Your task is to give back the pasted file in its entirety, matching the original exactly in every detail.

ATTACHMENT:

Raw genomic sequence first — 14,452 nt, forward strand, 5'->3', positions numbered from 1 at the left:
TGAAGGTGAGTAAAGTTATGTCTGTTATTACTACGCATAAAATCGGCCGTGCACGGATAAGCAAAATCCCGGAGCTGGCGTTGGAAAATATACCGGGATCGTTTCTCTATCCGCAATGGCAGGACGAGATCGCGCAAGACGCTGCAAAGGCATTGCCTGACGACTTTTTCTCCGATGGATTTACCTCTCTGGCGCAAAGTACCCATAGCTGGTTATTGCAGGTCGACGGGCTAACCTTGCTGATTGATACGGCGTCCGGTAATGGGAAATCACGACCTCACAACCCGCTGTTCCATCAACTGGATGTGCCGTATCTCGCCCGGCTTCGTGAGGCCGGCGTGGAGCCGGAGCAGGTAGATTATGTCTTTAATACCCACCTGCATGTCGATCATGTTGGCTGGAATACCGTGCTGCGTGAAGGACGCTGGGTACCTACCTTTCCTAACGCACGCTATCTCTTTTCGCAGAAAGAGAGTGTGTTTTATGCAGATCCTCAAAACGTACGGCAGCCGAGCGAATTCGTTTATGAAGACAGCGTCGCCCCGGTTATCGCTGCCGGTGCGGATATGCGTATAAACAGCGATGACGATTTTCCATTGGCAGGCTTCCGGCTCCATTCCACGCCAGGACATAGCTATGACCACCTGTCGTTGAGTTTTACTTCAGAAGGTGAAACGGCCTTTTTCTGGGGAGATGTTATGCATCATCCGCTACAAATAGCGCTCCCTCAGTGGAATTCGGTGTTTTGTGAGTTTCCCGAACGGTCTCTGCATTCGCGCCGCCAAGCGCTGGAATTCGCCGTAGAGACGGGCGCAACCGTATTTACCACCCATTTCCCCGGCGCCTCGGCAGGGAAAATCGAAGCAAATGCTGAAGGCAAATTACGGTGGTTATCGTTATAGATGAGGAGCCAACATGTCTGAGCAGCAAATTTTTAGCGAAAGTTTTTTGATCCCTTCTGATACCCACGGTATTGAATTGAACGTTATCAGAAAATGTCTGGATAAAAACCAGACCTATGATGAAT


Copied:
Raw genomic sequence first — 14,452 nt, forward strand, 5'->3', positions numbered from 1 at the left:
TGAAGGTGAGTAAAGTTATGTCTGTTATTACTACGCATAAAATCGGCCGTGCACGGATAAGCAAAATCCCGGAGCTGGCGTTGGAAAATATACCGGGATCGTTTCTCTATCCGCAATGGCAGGACGAGATCGCGCAAGACGCTGCAAAGGCATTGCCTGACGACTTTTTCTCCGATGGATTTACCTCTCTGGCGCAAAGTACCCATAGCTGGTTATTGCAGGTCGACGGGCTAACCTTGCTGATTGATACGGCGTCCGGTAATGGGAAATCACGACCTCACAACCCGCTGTTCCATCAACTGGATGTGCCGTATCTCGCCCGGCTTCGTGAGGCCGGCGTGGAGCCGGAGCAGGTAGATTATGTCTTTAATACCCACCTGCATGTCGATCATGTTGGCTGGAATACCGTGCTGCGTGAAGGACGCTGGGTACCTACCTTTCCTAACGCACGCTATCTCTTTTCGCAGAAAGAGAGTGTGTTTTATGCAGATCCTCAAAACGTACGGCAGCCGAGCGAATTCGTTTATGAAGACAGCGTCGCCCCGGTTATCGCTGCCGGTGCGGATATGCGTATAAACAGCGATGACGATTTTCCATTGGCAGGCTTCCGGCTCCATTCCACGCCAGGACATAGCTATGACCACCTGTCGTTGAGTTTTACTTCAGAAGGTGAAACGGCCTTTTTCTGGGGAGATGTTATGCATCATCCGCTACAAATAGCGCTCCCTCAGTGGAATTCGGTGTTTTGTGAGTTTCCCGAACGGTCTCTGCATTCGCGCCGCCAAGCGCTGGAATTCGCCGTAGAGACGGGCGCAACCGTATTTACCACCCATTTCCCCGGCGCCTCGGCAGGGAAAATCGAAGCAAATGCTGAAGGCAAATTACGGTGGTTATCGTTATAGATGAGGAGCCAACATGTCTGAGCAGCAAATTTTTAGCGAAAGTTTTTTGATCCCTTCTGATACCCACGGTATTGAATTGAACGTTATCAGAAAATGTCTGGATAAAAACCAGACCTATGATGAAT